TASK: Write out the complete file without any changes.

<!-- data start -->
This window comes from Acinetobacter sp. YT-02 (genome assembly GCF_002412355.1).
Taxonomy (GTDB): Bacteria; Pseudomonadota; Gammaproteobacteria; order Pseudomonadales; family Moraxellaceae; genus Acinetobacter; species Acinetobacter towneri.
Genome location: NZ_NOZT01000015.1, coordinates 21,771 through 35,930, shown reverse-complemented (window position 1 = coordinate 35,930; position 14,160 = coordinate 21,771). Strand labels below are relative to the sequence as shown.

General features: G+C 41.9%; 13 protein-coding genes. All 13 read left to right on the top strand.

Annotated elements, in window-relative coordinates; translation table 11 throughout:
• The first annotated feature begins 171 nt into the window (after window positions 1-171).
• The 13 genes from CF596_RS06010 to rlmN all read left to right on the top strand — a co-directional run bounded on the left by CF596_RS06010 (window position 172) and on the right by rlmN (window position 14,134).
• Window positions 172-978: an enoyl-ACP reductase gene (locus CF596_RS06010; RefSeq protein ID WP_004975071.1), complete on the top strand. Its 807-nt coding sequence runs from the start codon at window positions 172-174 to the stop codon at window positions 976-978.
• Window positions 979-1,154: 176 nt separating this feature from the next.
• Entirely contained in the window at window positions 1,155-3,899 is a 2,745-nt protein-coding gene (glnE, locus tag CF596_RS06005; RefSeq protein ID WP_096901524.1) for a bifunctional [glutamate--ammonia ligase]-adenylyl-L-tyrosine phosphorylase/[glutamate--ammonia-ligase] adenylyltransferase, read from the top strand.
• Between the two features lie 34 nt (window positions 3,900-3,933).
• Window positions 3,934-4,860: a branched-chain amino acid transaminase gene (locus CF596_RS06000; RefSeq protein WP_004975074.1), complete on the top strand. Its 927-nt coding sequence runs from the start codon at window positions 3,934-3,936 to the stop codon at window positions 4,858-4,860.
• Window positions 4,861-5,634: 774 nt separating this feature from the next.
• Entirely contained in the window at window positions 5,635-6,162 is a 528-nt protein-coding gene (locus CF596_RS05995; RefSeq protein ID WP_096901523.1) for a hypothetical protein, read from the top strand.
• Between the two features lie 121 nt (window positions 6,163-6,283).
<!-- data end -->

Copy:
This window comes from Acinetobacter sp. YT-02 (genome assembly GCF_002412355.1).
Taxonomy (GTDB): Bacteria; Pseudomonadota; Gammaproteobacteria; order Pseudomonadales; family Moraxellaceae; genus Acinetobacter; species Acinetobacter towneri.
Genome location: NZ_NOZT01000015.1, coordinates 21,771 through 35,930, shown reverse-complemented (window position 1 = coordinate 35,930; position 14,160 = coordinate 21,771). Strand labels below are relative to the sequence as shown.

General features: G+C 41.9%; 13 protein-coding genes. All 13 read left to right on the top strand.

Annotated elements, in window-relative coordinates; translation table 11 throughout:
• The first annotated feature begins 171 nt into the window (after window positions 1-171).
• The 13 genes from CF596_RS06010 to rlmN all read left to right on the top strand — a co-directional run bounded on the left by CF596_RS06010 (window position 172) and on the right by rlmN (window position 14,134).
• Window positions 172-978: an enoyl-ACP reductase gene (locus CF596_RS06010; RefSeq protein ID WP_004975071.1), complete on the top strand. Its 807-nt coding sequence runs from the start codon at window positions 172-174 to the stop codon at window positions 976-978.
• Window positions 979-1,154: 176 nt separating this feature from the next.
• Entirely contained in the window at window positions 1,155-3,899 is a 2,745-nt protein-coding gene (glnE, locus tag CF596_RS06005; RefSeq protein ID WP_096901524.1) for a bifunctional [glutamate--ammonia ligase]-adenylyl-L-tyrosine phosphorylase/[glutamate--ammonia-ligase] adenylyltransferase, read from the top strand.
• Between the two features lie 34 nt (window positions 3,900-3,933).
• Window positions 3,934-4,860: a branched-chain amino acid transaminase gene (locus CF596_RS06000; RefSeq protein WP_004975074.1), complete on the top strand. Its 927-nt coding sequence runs from the start codon at window positions 3,934-3,936 to the stop codon at window positions 4,858-4,860.
• Window positions 4,861-5,634: 774 nt separating this feature from the next.
• Entirely contained in the window at window positions 5,635-6,162 is a 528-nt protein-coding gene (locus CF596_RS05995; RefSeq protein ID WP_096901523.1) for a hypothetical protein, read from the top strand.
• Between the two features lie 121 nt (window positions 6,163-6,283).